Use LinkedIn Answers to find prospects in need of your knowledge. If there were a place where people gathered to ask questions related to the things your business does, wouldn’t you go there to answer questions and meet prospective clients? LinkedIn has just such a place—LinkedIn Answers—but few LinkedIn users even know it exists.

Select “Answers” from LinkedIn’s “More” pull-down menu, choose your industry, then answer any questions you can related to your areas of expertise. Don’t explicitly try to sell your business here—that would come off as too pushy. Just answer questions to build relationships with potential clients. Spend a few minutes doing this every morning, if possible.

The LinkedIn users whose questions you answer might not be the only leads you generate—these questions and answers are public and could later be viewed by others interested in your services.

As a bonus, answering questions on LinkedIn Answers can lead to publicity in the media. Some media organizations find experts to interview by seeing who has answered questions on LinkedIn.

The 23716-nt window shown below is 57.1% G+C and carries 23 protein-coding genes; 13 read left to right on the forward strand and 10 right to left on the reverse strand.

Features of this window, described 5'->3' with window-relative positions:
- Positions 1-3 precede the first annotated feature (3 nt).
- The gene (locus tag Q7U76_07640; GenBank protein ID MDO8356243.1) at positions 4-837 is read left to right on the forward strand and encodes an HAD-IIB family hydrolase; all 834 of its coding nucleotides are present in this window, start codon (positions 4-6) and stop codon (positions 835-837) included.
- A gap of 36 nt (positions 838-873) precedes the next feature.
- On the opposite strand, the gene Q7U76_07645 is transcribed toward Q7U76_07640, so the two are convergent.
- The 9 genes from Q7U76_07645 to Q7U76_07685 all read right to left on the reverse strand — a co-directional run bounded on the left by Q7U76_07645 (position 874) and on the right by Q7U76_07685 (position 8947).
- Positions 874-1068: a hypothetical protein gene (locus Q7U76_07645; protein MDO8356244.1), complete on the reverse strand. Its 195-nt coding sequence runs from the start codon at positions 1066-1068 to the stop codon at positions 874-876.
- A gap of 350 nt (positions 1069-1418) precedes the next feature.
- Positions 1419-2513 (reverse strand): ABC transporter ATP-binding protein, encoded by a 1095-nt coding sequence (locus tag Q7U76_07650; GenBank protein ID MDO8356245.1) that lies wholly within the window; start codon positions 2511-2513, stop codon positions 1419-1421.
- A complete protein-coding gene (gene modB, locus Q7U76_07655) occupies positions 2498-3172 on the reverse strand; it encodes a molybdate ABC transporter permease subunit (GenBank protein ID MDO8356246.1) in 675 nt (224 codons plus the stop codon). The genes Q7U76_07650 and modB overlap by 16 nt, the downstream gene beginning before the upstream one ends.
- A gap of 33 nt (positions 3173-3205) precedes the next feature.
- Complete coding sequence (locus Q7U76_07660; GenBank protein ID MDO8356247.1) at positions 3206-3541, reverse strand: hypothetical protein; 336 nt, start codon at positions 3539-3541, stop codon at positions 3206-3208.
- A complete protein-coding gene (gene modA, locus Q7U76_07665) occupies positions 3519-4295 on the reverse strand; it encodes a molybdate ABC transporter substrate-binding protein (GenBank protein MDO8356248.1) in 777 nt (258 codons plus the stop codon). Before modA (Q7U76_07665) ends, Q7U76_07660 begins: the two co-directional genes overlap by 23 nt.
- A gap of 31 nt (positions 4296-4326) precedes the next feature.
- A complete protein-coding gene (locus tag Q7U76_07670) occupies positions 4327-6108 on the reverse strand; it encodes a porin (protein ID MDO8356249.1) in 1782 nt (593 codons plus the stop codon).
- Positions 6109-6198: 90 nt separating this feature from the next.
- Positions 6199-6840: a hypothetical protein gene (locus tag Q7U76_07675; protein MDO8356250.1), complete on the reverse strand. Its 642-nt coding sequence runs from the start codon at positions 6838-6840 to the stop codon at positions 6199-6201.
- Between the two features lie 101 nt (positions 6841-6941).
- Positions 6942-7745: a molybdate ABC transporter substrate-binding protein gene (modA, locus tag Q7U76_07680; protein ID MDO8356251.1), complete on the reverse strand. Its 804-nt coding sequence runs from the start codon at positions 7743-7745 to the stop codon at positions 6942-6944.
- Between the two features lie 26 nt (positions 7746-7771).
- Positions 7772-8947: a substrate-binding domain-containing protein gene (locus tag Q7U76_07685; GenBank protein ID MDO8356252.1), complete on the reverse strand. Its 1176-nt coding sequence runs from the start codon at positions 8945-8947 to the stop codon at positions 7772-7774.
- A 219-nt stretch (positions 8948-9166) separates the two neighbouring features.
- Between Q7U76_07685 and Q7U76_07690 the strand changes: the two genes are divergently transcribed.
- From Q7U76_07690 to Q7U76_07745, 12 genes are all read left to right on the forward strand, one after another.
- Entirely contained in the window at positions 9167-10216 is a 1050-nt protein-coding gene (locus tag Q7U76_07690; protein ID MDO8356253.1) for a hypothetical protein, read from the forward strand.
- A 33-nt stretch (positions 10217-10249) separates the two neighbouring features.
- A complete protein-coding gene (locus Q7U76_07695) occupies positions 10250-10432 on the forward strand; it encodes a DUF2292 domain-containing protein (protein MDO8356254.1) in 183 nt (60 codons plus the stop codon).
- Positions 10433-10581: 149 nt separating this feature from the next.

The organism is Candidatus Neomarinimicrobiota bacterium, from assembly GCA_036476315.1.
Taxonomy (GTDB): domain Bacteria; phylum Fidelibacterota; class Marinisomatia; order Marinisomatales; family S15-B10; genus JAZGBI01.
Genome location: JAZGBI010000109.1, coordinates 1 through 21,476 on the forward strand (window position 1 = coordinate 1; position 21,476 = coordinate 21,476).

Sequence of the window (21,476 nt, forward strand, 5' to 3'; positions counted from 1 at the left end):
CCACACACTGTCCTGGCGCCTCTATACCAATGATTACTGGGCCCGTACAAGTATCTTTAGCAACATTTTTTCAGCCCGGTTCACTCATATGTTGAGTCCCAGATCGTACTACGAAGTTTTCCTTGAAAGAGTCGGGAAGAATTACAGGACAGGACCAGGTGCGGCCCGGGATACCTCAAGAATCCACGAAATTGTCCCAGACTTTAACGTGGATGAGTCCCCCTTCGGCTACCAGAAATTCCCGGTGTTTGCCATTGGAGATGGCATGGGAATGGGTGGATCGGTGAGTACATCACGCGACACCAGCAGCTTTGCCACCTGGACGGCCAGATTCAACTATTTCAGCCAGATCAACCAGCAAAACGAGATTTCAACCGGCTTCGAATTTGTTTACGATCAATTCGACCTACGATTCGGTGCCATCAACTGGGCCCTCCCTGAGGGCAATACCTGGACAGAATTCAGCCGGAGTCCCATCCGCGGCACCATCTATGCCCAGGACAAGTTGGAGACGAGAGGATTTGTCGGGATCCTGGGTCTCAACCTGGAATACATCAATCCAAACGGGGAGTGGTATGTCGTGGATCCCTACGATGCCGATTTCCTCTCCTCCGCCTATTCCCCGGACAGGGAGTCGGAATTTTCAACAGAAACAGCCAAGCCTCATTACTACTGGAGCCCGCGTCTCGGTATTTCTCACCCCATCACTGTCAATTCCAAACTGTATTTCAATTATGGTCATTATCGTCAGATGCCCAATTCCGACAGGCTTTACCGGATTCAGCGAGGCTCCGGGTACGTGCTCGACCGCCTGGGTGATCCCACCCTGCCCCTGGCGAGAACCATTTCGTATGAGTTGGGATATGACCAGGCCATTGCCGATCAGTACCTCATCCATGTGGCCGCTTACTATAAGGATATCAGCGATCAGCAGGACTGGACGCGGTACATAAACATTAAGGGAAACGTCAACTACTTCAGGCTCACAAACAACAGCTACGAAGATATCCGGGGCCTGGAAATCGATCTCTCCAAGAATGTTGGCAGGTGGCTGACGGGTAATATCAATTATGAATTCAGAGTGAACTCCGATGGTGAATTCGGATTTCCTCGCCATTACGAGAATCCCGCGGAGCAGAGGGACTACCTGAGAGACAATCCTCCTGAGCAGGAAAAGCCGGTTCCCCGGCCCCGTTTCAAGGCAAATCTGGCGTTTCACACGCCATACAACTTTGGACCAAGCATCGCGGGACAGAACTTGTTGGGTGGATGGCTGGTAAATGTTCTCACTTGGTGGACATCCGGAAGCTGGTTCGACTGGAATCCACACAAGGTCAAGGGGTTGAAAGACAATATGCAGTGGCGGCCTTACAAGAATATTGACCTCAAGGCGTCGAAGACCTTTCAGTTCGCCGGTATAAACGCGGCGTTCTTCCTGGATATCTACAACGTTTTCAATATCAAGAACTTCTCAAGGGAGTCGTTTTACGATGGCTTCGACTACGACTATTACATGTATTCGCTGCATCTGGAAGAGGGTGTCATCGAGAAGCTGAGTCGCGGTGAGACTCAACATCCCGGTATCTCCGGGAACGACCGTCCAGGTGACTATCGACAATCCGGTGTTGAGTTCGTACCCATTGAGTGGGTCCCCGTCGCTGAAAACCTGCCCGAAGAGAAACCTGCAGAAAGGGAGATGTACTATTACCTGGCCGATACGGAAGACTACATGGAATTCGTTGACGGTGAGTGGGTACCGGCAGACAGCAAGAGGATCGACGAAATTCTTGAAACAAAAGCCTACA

Use LinkedIn to find great potential employees when you hire. The trouble with posting job openings on job-hunt Web sites such as Monster.com is that you hear back only from people who are actively looking for work.

Instead, enter the skills and experience you’re looking for into LinkedIn’s Advanced People Search as keywords to produce a list of candidates, then contact the most appealing of these candidates to see if they’re interested in working for you. This way, you will reach candidates who are willing to consider changing jobs but who have not yet started searching the job listings.

Contacting top performers in your sector is time well-spent, even if they are not interested in the job. These people might contact you when they do enter the job market down the road, or they might know other top performers who could be interested in your job opening.

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Source:

Kevin Knebl, founder of Knebl Communications, LLC, a Colorado-based company that trains and advises businesses about social media, online and offline networking, LinkedIn and related topics. He is coauthor of The Social Media Sales Revolution: The New Rules for Finding Customers, Building Relationships, and Closing More Sales Through Online Networking (McGraw-Hill). www.KevinKnebl.com

Date: January 1, 2013 Publication: Bottom Line Personal